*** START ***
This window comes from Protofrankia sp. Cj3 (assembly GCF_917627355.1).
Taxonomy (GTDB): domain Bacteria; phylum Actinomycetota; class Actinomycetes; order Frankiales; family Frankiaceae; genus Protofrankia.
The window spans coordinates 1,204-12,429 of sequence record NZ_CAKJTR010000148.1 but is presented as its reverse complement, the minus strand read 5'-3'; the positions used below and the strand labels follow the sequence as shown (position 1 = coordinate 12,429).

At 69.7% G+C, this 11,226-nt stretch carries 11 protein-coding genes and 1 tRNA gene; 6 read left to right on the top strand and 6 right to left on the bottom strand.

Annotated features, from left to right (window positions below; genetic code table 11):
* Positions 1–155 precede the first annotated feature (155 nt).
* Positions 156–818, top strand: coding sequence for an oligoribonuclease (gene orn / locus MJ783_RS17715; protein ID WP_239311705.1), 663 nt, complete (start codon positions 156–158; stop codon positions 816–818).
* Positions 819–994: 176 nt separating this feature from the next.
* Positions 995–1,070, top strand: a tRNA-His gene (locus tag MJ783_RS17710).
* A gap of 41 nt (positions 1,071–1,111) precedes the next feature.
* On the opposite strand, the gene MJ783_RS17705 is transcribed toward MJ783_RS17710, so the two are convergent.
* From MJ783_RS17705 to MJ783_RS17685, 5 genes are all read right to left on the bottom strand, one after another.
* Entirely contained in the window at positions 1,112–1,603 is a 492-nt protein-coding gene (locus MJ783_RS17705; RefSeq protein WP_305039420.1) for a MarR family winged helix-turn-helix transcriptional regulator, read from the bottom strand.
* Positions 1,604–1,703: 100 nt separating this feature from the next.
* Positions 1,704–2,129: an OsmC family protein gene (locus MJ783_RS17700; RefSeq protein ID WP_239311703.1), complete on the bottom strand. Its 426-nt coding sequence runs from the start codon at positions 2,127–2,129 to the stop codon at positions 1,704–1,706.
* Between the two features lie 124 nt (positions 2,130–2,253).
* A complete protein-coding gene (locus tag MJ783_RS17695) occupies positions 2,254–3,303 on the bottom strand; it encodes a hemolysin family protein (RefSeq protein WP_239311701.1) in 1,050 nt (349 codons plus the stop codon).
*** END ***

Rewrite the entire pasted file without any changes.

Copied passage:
This window comes from Protofrankia sp. Cj3 (assembly GCF_917627355.1).
Taxonomy (GTDB): domain Bacteria; phylum Actinomycetota; class Actinomycetes; order Frankiales; family Frankiaceae; genus Protofrankia.
The window spans coordinates 1,204-12,429 of sequence record NZ_CAKJTR010000148.1 but is presented as its reverse complement, the minus strand read 5'-3'; the positions used below and the strand labels follow the sequence as shown (position 1 = coordinate 12,429).

At 69.7% G+C, this 11,226-nt stretch carries 11 protein-coding genes and 1 tRNA gene; 6 read left to right on the top strand and 6 right to left on the bottom strand.

Annotated features, from left to right (window positions below; genetic code table 11):
* Positions 1–155 precede the first annotated feature (155 nt).
* Positions 156–818, top strand: coding sequence for an oligoribonuclease (gene orn / locus MJ783_RS17715; protein ID WP_239311705.1), 663 nt, complete (start codon positions 156–158; stop codon positions 816–818).
* Positions 819–994: 176 nt separating this feature from the next.
* Positions 995–1,070, top strand: a tRNA-His gene (locus tag MJ783_RS17710).
* A gap of 41 nt (positions 1,071–1,111) precedes the next feature.
* On the opposite strand, the gene MJ783_RS17705 is transcribed toward MJ783_RS17710, so the two are convergent.
* From MJ783_RS17705 to MJ783_RS17685, 5 genes are all read right to left on the bottom strand, one after another.
* Entirely contained in the window at positions 1,112–1,603 is a 492-nt protein-coding gene (locus MJ783_RS17705; RefSeq protein WP_305039420.1) for a MarR family winged helix-turn-helix transcriptional regulator, read from the bottom strand.
* Positions 1,604–1,703: 100 nt separating this feature from the next.
* Positions 1,704–2,129: an OsmC family protein gene (locus MJ783_RS17700; RefSeq protein ID WP_239311703.1), complete on the bottom strand. Its 426-nt coding sequence runs from the start codon at positions 2,127–2,129 to the stop codon at positions 1,704–1,706.
* Between the two features lie 124 nt (positions 2,130–2,253).
* A complete protein-coding gene (locus tag MJ783_RS17695) occupies positions 2,254–3,303 on the bottom strand; it encodes a hemolysin family protein (RefSeq protein WP_239311701.1) in 1,050 nt (349 codons plus the stop codon).